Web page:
Writers: John Wexley, John Huston, Barre Lyndon
Composer: Max Steiner
Starring: Edward G. Robinson, Claire Trevor, Humphrey Bogart, Allen Jenkins, Donald Crisp, Gale Page, Henry O'Neill, John Litel, Thruston Hall, Max 'Slapsie Maxie' Roesnbloom, Bert Hanlon, Curt Bois, Ward Bond, Vladimir Sokoloff, Billy Wayne, Robert Homans, Irving Bacon
More info: IMDb
Tagline: . . . a thunderbolt of thrills and intrigue
Plot: Dr. Clitterhouse is fascinated with the working of the criminal mind. His interest is so deep that he finds the best way to observe criminals in action is to become one himself! Whilst robbing a safe at an exclusive party he stumbles across an organized gang trying to the same thing. He teams up with the gang to observe them in action but one of the members, Rocks Valentine would like nothing better than to see Clitterhouse out of the way.
My rating: 8/10
Will I watch it again? YES!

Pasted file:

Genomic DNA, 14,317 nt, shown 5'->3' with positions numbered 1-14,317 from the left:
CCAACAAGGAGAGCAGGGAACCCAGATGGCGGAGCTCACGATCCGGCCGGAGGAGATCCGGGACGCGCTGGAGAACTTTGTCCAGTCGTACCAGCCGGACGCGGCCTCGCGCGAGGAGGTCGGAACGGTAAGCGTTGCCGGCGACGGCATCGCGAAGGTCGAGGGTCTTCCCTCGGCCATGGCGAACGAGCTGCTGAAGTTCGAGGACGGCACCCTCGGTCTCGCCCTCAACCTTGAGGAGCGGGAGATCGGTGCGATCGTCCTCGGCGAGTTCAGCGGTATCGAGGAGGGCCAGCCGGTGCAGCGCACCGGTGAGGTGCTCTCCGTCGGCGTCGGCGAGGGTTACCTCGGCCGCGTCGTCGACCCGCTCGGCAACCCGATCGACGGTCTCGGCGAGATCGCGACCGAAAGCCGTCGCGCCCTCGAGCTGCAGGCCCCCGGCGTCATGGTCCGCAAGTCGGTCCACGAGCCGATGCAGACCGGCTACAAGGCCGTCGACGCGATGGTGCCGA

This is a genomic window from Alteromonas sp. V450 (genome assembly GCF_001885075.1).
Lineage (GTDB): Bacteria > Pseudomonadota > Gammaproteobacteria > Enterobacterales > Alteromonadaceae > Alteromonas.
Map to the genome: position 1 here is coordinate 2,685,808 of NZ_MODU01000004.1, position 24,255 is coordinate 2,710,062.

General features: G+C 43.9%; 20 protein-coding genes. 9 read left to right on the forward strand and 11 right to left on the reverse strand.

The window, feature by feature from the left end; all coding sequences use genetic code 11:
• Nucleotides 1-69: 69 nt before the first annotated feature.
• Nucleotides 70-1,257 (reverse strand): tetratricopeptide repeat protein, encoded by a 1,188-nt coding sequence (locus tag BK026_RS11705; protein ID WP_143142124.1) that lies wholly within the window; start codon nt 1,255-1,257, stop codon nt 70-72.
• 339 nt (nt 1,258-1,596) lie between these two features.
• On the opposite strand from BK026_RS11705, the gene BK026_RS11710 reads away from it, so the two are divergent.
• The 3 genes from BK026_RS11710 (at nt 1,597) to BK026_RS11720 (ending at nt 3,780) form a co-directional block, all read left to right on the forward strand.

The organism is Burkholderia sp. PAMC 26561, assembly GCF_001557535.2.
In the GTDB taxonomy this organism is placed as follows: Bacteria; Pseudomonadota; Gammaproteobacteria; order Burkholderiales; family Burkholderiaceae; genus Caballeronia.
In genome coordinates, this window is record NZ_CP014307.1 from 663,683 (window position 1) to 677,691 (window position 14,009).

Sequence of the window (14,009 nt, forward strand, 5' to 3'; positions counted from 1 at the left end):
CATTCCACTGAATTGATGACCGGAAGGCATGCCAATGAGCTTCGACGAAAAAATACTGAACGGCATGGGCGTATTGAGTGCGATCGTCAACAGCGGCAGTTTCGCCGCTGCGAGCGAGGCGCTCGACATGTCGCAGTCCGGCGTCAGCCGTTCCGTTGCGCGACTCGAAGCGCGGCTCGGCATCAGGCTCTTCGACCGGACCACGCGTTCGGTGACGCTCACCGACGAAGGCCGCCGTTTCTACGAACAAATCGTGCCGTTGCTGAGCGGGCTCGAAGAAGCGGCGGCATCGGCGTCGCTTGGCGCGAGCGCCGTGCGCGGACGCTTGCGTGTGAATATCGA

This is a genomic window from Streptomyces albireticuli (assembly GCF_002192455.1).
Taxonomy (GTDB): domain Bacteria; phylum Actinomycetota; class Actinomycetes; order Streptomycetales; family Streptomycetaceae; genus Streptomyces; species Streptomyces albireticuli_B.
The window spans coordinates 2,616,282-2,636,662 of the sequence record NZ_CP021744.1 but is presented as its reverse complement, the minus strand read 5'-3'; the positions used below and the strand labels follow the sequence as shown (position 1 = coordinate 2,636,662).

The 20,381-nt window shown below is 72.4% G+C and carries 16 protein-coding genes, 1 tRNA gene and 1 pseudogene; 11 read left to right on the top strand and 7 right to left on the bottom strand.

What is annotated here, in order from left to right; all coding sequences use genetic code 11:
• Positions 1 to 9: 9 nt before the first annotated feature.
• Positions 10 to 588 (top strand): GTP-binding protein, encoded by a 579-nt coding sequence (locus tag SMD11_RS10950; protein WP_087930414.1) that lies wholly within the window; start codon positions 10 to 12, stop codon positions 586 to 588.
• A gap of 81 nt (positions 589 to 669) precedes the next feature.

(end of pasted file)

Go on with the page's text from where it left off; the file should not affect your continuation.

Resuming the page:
Robinson is one of my favorite actors and he, along with James Cagney, Humphrey Bogart (also in this film) and Errol Flynn, are on my short list of wanting to watch their entire catalog. This movie is loads of fun and it's due to the delightful performance by Robinson, the crisp, witty dialogue and the taut pacing. This picture is an awful lot of fun. I couldn't get enough of Robinson's rapid fire jabs at Bogart (who took it but didn't like it). for a film from 1938 this picture takes some unusually daring and mature steps. Oh, and the ending really stunned me. Considering how crime pictures were treated in the 30s and 40s, the fate of a certain someone will definitely surprise you. It's definitely a solid Warner Bros. crime flick but the few laughs in it come from Dr. Clitterhouse's biting wit. He's quick on his feet and this guy knows how to survive in the criminal world using only words. Warner Bros. pretty much owned the crime genre throughout the 30s and 40s and I like seeing their films of this era that stand out from the standard crime picture that they also churned out. This one is different and enjoyable as hell. Warner Bros. gave this film the Warner Bros. Night at the Movies treatment which means you get goodies before the movie like a trailer (RACKET BUSTERS), a newsreel and some shorts. You also get a commentary track from Dr. Drew Casper and Richard Jewell and two radio broadcasts of this story with Robinson, and the theatrical trailer. It's a great disc and a no-brainer for fans of Robinson, Bogart or vintage crime pictures.